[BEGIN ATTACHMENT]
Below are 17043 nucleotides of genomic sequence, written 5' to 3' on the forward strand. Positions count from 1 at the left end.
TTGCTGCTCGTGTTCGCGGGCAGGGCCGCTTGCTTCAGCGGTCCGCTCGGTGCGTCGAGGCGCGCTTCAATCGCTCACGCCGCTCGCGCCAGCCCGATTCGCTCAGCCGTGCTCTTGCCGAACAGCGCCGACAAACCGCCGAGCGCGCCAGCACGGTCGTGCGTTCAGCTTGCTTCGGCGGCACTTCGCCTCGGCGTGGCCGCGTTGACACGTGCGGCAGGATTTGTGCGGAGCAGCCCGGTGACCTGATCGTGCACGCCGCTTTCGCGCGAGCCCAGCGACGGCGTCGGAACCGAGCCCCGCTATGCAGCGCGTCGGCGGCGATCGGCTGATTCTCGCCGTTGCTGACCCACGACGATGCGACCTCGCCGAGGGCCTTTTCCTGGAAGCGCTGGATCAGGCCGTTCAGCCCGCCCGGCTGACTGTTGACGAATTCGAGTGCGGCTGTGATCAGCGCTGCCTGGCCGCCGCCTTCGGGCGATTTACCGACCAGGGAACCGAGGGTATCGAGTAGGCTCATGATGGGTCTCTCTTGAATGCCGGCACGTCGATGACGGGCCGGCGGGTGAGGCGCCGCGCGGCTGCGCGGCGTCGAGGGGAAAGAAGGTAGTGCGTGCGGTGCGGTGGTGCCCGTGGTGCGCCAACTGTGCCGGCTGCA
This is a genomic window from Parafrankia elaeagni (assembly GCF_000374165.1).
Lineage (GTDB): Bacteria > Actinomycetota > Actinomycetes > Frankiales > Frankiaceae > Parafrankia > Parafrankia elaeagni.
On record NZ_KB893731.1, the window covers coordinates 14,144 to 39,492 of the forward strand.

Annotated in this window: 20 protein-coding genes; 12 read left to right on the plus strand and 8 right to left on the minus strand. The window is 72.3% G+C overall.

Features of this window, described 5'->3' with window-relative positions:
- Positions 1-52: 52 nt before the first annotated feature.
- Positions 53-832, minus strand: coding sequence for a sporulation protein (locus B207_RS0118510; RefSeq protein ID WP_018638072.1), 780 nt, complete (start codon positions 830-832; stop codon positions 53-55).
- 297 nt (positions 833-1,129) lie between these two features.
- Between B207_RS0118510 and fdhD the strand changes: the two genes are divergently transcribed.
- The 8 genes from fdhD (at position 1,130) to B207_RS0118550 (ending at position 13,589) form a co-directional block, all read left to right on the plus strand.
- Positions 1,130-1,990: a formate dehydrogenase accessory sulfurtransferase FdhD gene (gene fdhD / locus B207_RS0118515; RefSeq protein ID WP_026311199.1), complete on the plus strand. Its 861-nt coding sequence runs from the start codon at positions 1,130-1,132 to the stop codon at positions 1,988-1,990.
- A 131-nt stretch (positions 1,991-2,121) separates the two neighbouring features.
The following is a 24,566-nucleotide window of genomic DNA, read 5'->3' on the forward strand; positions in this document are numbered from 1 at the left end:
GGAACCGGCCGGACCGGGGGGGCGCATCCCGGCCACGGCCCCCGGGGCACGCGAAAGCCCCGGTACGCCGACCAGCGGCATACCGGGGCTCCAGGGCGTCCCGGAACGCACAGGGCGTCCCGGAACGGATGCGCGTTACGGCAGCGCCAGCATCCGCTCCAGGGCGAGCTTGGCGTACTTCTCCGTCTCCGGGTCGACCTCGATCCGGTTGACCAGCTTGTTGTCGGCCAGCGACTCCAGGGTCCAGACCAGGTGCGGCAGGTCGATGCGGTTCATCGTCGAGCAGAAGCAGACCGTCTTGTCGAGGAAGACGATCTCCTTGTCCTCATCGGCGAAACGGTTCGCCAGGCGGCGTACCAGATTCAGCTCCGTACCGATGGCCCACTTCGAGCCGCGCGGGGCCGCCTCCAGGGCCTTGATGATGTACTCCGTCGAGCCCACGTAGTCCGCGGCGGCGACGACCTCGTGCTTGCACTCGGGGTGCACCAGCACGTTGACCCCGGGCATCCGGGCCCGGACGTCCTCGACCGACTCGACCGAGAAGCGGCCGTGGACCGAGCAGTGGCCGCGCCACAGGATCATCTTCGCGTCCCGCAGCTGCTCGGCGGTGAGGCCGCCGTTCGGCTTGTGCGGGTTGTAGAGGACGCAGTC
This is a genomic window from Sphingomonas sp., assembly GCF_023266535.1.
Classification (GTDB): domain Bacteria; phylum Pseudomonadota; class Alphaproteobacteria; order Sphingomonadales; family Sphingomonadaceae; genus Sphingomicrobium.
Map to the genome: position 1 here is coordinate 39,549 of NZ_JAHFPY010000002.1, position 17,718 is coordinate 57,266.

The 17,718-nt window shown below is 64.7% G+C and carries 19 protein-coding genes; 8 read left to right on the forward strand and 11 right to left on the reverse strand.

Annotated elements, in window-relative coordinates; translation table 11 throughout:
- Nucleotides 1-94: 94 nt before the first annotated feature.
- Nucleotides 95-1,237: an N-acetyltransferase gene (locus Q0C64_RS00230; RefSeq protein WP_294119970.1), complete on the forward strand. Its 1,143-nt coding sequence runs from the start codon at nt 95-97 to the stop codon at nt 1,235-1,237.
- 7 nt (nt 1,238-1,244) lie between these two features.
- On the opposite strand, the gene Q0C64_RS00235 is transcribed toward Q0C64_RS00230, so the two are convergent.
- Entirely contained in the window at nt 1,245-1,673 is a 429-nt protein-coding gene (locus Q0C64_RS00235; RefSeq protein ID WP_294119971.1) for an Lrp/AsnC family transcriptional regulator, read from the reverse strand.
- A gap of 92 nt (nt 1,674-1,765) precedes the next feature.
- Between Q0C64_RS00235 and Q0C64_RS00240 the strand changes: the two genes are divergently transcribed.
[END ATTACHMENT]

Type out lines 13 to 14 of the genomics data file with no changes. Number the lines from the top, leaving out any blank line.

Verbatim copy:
- Positions 1,130-1,990: a formate dehydrogenase accessory sulfurtransferase FdhD gene (gene fdhD / locus B207_RS0118515; RefSeq protein ID WP_026311199.1), complete on the plus strand. Its 861-nt coding sequence runs from the start codon at positions 1,130-1,132 to the stop codon at positions 1,988-1,990.
- A 131-nt stretch (positions 1,991-2,121) separates the two neighbouring features.